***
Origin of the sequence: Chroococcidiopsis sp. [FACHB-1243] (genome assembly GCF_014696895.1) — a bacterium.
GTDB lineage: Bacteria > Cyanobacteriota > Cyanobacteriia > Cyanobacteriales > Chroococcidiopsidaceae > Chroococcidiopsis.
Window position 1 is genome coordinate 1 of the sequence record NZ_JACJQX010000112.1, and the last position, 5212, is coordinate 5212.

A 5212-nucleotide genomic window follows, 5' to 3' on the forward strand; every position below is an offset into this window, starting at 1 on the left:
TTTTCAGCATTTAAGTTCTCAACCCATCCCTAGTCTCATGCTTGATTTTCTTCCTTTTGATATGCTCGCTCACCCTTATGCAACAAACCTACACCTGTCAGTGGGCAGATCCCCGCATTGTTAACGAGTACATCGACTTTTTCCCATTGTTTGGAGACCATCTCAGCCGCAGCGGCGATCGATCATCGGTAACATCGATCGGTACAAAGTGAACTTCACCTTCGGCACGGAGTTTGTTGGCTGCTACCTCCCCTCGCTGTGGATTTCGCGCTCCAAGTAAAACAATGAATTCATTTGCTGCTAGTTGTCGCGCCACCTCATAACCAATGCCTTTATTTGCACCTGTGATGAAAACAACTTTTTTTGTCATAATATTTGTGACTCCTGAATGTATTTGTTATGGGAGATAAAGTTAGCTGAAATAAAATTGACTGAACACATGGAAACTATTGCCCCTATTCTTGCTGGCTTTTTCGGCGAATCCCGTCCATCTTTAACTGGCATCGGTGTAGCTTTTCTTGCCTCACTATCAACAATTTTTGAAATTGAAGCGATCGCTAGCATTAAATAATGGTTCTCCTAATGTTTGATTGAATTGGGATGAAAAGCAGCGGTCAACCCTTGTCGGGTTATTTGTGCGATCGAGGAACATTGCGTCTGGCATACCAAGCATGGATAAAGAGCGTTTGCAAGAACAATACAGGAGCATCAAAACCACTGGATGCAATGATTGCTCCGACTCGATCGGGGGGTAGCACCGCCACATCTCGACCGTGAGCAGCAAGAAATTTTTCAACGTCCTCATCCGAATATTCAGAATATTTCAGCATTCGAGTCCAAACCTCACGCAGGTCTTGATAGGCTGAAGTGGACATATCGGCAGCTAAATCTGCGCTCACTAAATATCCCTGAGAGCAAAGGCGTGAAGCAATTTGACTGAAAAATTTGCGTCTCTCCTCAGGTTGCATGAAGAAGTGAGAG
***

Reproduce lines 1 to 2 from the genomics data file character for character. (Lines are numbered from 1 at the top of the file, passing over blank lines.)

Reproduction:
Origin of the sequence: Chroococcidiopsis sp. [FACHB-1243] (genome assembly GCF_014696895.1) — a bacterium.
GTDB lineage: Bacteria > Cyanobacteriota > Cyanobacteriia > Cyanobacteriales > Chroococcidiopsidaceae > Chroococcidiopsis.